Frostbitting

G

Goonie

Guest
Thread starter #1
Being the summer sailor that I am, I have never sailed in any other months other that July, August. What is frostbitting? Whats involved?

Seth
 
#2
[quote:99ed8b9d68="Goonie"]Being the summer sailor that I am, I have never sailed in any other months other that July, August. What is frostbitting? Whats involved?

Seth[/quote:99ed8b9d68]

Starts the middle of October until the middle of December; then starts up again in March until the beginning of May. Or, Like some of us just sail all year round, and ask people what frostbiting is. Ceder Point YC in Conn. has between 40 and 50 lasers frosbiting per session with laser seminars at various dates throughout......matter of fact they just had one I think.

It involves a Drysuit + gloves + boots + facemask. Or for the more daring customer a farmer Jon and North Face polor fleece.

Is the air cold....yes. Is the water cold...... oh yes..!! Is it fun.......the best time of you life. :D :D
 
G

Goonie

Guest
Thread starter #3
Since I have never needed a drysuit, I would not know the answer to this question. If you fall in, is the water able to get in at the ankles and wrist?

Seth
 
B

Bradley

Guest
Thread starter #4
I live in the south, so I have never actually used one, but they are sealed at the ancles and rist an neck to prevent leakage unlike the wetsuit which does leak.
 
#5
ummm...k

hah! you live in georgia. what's the weather like there? 70? 75? i'll tell yah that here in district 7 we're expecting snow tonight. i'd perfer to use a mustang survival suit if i were going out soon!
 
B

Bradley

Guest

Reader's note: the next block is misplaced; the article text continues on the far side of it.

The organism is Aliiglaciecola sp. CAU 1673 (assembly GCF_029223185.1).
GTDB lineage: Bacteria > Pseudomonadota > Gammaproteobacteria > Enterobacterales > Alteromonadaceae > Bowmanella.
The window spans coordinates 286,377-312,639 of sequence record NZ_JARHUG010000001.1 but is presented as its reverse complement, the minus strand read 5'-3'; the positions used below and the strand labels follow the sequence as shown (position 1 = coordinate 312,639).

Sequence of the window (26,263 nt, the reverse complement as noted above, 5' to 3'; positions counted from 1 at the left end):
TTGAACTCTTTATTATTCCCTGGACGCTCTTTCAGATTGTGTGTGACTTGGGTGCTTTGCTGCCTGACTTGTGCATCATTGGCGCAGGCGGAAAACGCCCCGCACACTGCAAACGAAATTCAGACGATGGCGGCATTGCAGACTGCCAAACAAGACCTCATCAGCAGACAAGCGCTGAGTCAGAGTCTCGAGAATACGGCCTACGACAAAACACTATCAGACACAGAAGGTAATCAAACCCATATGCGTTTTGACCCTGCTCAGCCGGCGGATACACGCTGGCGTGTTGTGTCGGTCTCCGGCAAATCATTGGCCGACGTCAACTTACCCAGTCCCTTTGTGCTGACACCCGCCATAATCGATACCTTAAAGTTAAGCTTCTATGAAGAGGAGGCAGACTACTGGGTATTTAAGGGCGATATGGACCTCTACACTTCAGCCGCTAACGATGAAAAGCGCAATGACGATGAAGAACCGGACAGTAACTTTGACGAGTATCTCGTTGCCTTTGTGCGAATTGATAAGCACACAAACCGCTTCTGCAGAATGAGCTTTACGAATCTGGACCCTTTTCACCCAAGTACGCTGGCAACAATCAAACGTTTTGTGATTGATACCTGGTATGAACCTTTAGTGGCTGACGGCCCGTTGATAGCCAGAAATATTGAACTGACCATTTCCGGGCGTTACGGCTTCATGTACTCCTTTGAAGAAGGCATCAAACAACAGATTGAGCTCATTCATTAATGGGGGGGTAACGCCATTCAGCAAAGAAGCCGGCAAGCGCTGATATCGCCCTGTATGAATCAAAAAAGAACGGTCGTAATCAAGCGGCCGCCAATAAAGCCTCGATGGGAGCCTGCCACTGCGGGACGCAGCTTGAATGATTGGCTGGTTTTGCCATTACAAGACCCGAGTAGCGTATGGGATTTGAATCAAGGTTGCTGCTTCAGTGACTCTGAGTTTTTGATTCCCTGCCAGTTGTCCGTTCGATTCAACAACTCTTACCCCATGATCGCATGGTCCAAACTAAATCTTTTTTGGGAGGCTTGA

Thread starter #6
Bitter Cold Strikes the South East

Right now we have been having a cold spell. Its 7:08 pm eastern time and it is already only 65 degrees. It is freezing out side. haha
 
B

Bradley

Guest
Thread starter #9
I think it is funny when I hear some one say that 75 is hot and 50% humidity is a lot. It is ususally 90 degrees in the summer with 90% or greater humidity. THat is not very pleasant unless you are in the water.
 
B

Bradley

Guest
Thread starter #11
Lets go frostbiting down here. It still gets really cold, the water gets about 60 degrees around christmas time.

People are always making fun of southern people
 
#12
[quote:8672ad5397="Goonie"]Since I have never needed a drysuit, I would not know the answer to this question. If you fall in, is the water able to get in at the ankles and wrist?

Seth[/quote:8672ad5397]

Depends on weather you have a nice one or not. Most should not but some do....it also acts as a wet suite trapping the warmth in as well so if water does leak in it will warm up to bady temp quickly. Many have drainage systems. I used to surf all year round when I was a kid.

We didn't use no stinken wet siuts then.....as long as you didn;t have any cuts on your body your drysiut was working great. 8) :D :D :lol:
 
#13
how would a drainage system work? wouldn't that defeat the purpose of being watertight? cus i must say, a drainage system sounds pretty good after the number of nasty stories ive heard about long days of sailing in drysuits... yuck.

kendall
 
#14